"Drive til you qualify." I've heard this phrase used more and more over the past year. It is currently been thrown around in North American cities where downtown prices have increased more than the suburbs and commuting is painful. Cities like Toronto. Basically, the logic of "drive til you qualify" goes something like this: If you cannot afford a house downtown, then you keep on driving until you are able to find a house in your price range. For those with more money to put down on their home or for those who qualify for mighty mortgages, they won't have to drive very far. They could land in Cabbagetown in the east, still walkable to downtown or Little Italy in the west, just a touch west of downtown with a thriving established neighbourhood. Still can't afford here? Then you keep on driving. Try the advanced emerging neigbhourhood of Leslieville in the east or The Junction in the west. Still too much? Then try an early emerging neigbhourhood like The Danforth Village in the east or Oakwood or Caledonia in the west. Thinking that will tap out more than you can afford, then you keep on driving out of town for some of the lowest prices in the GTA in Durham region or in Hamilton to the west.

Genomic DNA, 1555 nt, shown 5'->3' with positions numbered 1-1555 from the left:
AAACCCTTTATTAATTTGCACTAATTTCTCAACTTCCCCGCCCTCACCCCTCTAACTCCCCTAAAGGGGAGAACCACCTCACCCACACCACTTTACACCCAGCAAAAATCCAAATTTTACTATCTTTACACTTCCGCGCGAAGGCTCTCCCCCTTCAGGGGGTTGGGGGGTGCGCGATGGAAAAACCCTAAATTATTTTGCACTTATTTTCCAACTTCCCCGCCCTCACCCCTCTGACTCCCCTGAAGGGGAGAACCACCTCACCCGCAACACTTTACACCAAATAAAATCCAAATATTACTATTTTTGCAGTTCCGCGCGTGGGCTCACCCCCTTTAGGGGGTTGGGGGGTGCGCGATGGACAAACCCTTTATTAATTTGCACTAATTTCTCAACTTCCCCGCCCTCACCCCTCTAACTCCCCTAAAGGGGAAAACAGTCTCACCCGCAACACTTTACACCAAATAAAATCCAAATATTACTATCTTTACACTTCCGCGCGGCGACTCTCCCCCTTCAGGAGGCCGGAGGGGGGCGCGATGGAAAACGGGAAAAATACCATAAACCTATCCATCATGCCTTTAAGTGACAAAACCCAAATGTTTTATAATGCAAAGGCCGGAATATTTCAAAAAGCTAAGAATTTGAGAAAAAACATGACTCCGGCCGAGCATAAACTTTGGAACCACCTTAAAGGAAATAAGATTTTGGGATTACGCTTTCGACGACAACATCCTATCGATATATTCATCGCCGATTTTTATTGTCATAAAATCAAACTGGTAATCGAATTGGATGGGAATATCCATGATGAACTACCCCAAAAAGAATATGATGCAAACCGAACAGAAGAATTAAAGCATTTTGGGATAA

I'm sure you understand my logic here. Though there are exceptions to this rule, it would largely appear that houses cost less the further you drive, for the most part.
But the thing to remember is that there are exceptions. And if you cannot afford to buy a house in High Park, then there are still choices for you. I often talk about the benefits of owning a house, but I think if you want to buck the "drive 'til you qualify" trend, your best bet is to look at a condo. Why? you ask. Well, condos have not increased in price as much as houses. So, they are much more affordable. There is a better supply chain when it comes to condos. More keep coming out to accommodate the demand. With houses, the demand is greater than the supply.
To be clear, it's not that "drive to qualify" does not effect condos at all. It is true that condos in downtown Toronto will be more expensive than ones in Hamilton, but you can still live in a central, established neighbourhood in a Toronto condo for a reasonable price. I currently have a boutique-style condo with parking and a locker in Little Italy that is 764 square feet with unobstructed south-facing views and a modern kitchen and washrooms. It is available at $489K. You would have to drive pretty far to find a house at that price, and it would not have the pizzazz of Little Italy. If 489K is too rich for your blood, there are still options for less that will keep you in a central location.
My point here is that if you are one of those downtown Toronto folks who needs to be in the city, you can find a property downtown to live in. You have to choose your condo carefully. Not all condos are created equal, but you can afford to be in the centre of it all and you don't have to drive til you qualify.